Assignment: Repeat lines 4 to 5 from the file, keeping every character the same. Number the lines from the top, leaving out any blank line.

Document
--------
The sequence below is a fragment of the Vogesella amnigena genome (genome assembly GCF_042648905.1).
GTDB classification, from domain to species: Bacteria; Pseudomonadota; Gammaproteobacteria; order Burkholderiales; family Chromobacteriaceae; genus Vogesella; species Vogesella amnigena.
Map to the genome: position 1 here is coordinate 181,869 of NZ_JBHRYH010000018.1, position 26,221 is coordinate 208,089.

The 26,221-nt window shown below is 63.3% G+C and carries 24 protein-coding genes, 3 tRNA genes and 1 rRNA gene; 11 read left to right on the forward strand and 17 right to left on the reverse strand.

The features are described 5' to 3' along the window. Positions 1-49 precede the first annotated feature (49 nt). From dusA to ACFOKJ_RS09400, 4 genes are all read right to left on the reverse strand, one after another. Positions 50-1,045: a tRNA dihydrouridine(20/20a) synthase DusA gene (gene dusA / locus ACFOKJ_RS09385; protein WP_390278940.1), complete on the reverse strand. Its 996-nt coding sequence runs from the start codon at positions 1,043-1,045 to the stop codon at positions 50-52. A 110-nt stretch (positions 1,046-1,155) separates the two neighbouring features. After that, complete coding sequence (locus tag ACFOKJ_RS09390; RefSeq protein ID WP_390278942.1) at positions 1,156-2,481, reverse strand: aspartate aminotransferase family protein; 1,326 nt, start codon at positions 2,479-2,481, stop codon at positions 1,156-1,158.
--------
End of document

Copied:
The 26,221-nt window shown below is 63.3% G+C and carries 24 protein-coding genes, 3 tRNA genes and 1 rRNA gene; 11 read left to right on the forward strand and 17 right to left on the reverse strand.

The features are described 5' to 3' along the window. Positions 1-49 precede the first annotated feature (49 nt). From dusA to ACFOKJ_RS09400, 4 genes are all read right to left on the reverse strand, one after another. Positions 50-1,045: a tRNA dihydrouridine(20/20a) synthase DusA gene (gene dusA / locus ACFOKJ_RS09385; protein WP_390278940.1), complete on the reverse strand. Its 996-nt coding sequence runs from the start codon at positions 1,043-1,045 to the stop codon at positions 50-52. A 110-nt stretch (positions 1,046-1,155) separates the two neighbouring features. After that, complete coding sequence (locus tag ACFOKJ_RS09390; RefSeq protein ID WP_390278942.1) at positions 1,156-2,481, reverse strand: aspartate aminotransferase family protein; 1,326 nt, start codon at positions 2,479-2,481, stop codon at positions 1,156-1,158.